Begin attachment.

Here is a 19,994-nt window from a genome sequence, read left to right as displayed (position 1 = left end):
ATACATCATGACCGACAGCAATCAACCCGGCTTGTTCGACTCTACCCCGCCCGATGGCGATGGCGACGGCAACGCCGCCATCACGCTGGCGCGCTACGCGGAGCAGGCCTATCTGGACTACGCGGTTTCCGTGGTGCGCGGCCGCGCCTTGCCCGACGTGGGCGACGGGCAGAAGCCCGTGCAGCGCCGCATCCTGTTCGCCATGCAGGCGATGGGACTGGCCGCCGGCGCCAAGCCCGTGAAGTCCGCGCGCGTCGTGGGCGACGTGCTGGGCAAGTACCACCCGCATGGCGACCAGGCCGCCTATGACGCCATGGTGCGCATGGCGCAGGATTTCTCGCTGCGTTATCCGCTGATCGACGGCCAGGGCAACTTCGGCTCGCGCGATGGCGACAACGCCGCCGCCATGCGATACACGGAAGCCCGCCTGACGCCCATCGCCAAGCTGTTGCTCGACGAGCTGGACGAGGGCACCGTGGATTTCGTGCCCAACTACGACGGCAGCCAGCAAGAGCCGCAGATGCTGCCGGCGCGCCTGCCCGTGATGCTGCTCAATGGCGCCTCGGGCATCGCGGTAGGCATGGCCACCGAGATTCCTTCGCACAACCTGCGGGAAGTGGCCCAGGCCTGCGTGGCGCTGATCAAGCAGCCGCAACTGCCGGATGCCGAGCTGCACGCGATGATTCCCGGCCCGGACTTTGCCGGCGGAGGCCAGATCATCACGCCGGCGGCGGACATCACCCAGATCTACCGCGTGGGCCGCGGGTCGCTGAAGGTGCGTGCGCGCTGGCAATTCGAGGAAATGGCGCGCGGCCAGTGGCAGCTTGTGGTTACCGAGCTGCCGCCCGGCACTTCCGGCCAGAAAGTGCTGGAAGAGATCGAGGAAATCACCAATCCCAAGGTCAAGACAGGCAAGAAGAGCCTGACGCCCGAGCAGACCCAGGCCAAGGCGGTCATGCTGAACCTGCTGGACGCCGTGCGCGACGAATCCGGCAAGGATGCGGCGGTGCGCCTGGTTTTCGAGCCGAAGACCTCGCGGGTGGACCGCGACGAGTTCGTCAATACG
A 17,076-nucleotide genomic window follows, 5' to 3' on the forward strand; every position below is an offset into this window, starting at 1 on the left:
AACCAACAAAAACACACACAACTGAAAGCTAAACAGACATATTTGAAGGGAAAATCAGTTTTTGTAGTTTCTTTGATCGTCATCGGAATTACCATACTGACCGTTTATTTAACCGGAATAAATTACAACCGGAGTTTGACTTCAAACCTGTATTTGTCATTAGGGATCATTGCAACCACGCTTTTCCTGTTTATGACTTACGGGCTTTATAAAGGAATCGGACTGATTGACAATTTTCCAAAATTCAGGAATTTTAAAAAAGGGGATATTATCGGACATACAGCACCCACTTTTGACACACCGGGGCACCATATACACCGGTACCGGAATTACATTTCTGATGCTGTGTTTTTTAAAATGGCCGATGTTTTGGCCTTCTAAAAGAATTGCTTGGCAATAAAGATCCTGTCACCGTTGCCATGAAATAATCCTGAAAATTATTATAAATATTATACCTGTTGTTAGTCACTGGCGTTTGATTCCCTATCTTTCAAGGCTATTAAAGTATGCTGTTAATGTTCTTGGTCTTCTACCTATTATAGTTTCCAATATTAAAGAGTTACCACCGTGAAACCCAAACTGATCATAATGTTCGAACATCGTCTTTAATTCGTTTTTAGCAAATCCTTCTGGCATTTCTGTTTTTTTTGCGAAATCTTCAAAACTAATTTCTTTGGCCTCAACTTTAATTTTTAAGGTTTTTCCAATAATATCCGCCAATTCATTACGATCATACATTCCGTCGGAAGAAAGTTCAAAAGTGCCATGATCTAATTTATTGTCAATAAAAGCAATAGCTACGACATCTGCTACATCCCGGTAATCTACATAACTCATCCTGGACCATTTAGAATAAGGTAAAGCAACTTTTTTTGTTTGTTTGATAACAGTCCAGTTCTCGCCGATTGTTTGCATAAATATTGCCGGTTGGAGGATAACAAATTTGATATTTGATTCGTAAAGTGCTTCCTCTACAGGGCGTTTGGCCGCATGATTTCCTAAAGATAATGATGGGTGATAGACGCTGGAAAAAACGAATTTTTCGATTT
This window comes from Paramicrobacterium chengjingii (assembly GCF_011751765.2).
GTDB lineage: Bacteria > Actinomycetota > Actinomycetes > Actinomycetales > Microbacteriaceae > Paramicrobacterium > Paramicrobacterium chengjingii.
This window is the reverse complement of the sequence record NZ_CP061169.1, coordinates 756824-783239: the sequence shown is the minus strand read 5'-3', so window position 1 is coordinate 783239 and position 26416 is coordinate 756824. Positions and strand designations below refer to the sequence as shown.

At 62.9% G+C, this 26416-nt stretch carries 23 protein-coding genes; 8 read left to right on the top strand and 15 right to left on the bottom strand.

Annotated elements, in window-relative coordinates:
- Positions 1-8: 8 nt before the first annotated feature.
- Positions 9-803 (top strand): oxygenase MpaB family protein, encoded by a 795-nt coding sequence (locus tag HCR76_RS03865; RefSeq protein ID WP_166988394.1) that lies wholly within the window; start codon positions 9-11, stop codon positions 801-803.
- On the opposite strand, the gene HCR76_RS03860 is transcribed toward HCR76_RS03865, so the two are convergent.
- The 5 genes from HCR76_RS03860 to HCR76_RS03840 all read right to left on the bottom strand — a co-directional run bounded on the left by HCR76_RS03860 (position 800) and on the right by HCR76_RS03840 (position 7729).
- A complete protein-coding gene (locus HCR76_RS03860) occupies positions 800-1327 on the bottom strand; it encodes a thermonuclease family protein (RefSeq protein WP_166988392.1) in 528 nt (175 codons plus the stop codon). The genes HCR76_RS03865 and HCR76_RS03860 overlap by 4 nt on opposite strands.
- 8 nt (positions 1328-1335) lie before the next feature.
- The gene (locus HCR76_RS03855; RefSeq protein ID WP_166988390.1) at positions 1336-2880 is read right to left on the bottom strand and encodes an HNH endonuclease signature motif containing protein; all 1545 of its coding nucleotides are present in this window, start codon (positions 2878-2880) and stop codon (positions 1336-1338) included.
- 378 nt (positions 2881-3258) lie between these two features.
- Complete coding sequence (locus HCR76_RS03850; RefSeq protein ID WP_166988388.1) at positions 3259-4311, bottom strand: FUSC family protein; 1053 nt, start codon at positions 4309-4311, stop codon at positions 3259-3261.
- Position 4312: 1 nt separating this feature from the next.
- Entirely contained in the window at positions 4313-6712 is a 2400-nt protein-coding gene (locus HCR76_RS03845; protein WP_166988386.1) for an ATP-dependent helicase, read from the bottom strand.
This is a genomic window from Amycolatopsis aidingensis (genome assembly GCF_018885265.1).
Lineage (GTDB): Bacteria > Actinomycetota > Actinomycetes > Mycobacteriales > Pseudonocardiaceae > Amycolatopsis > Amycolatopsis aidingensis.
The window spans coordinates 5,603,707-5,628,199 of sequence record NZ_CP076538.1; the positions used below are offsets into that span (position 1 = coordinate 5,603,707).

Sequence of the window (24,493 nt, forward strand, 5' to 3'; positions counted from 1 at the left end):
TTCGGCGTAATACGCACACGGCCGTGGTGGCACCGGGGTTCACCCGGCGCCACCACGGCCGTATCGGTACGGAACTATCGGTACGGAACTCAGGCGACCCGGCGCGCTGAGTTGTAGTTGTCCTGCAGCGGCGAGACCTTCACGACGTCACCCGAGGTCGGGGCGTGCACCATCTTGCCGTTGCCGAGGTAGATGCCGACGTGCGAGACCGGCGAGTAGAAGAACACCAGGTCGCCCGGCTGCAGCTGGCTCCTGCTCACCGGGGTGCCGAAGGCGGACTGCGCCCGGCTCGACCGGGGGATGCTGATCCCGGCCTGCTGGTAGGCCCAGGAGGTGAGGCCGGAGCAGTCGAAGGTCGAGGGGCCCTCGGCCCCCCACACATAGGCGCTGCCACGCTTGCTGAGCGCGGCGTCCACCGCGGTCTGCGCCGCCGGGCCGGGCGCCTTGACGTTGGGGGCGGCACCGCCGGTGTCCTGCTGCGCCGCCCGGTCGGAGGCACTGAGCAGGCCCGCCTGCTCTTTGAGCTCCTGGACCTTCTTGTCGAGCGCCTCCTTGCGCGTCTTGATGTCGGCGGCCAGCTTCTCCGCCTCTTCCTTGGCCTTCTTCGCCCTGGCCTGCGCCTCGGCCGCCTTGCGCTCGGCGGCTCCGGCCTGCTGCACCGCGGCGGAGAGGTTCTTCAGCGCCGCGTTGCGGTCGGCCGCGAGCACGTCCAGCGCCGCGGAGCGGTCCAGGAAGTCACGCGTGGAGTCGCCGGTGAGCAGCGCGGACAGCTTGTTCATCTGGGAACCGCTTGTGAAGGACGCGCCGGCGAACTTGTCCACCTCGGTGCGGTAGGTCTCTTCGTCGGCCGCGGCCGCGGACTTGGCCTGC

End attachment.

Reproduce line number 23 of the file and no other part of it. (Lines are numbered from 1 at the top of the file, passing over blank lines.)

The window spans coordinates 5,603,707-5,628,199 of sequence record NZ_CP076538.1; the positions used below are offsets into that span (position 1 = coordinate 5,603,707).